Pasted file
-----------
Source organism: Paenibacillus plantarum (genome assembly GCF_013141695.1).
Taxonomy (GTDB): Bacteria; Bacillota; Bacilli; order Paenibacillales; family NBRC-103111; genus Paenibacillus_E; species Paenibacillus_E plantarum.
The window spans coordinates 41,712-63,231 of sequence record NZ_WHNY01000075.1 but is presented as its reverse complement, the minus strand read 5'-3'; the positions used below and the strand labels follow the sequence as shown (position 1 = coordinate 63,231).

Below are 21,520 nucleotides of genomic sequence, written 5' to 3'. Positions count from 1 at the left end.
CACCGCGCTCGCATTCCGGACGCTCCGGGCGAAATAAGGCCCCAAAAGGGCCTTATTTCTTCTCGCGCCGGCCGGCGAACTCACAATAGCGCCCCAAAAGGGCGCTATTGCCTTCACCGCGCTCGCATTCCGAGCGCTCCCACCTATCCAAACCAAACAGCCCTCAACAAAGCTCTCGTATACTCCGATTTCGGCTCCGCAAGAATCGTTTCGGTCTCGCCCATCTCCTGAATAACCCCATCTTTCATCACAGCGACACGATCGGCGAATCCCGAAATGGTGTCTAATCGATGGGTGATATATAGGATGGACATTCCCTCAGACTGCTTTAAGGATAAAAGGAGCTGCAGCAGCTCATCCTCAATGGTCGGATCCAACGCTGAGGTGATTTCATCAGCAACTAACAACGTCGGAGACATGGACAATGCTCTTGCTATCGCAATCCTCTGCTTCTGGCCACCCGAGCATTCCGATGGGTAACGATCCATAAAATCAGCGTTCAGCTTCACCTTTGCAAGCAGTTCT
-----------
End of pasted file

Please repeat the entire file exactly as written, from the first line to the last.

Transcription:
Source organism: Paenibacillus plantarum (genome assembly GCF_013141695.1).
Taxonomy (GTDB): Bacteria; Bacillota; Bacilli; order Paenibacillales; family NBRC-103111; genus Paenibacillus_E; species Paenibacillus_E plantarum.
The window spans coordinates 41,712-63,231 of sequence record NZ_WHNY01000075.1 but is presented as its reverse complement, the minus strand read 5'-3'; the positions used below and the strand labels follow the sequence as shown (position 1 = coordinate 63,231).

Below are 21,520 nucleotides of genomic sequence, written 5' to 3'. Positions count from 1 at the left end.
CACCGCGCTCGCATTCCGGACGCTCCGGGCGAAATAAGGCCCCAAAAGGGCCTTATTTCTTCTCGCGCCGGCCGGCGAACTCACAATAGCGCCCCAAAAGGGCGCTATTGCCTTCACCGCGCTCGCATTCCGAGCGCTCCCACCTATCCAAACCAAACAGCCCTCAACAAAGCTCTCGTATACTCCGATTTCGGCTCCGCAAGAATCGTTTCGGTCTCGCCCATCTCCTGAATAACCCCATCTTTCATCACAGCGACACGATCGGCGAATCCCGAAATGGTGTCTAATCGATGGGTGATATATAGGATGGACATTCCCTCAGACTGCTTTAAGGATAAAAGGAGCTGCAGCAGCTCATCCTCAATGGTCGGATCCAACGCTGAGGTGATTTCATCAGCAACTAACAACGTCGGAGACATGGACAATGCTCTTGCTATCGCAATCCTCTGCTTCTGGCCACCCGAGCATTCCGATGGGTAACGATCCATAAAATCAGCGTTCAGCTTCACCTTTGCAAGCAGTTCT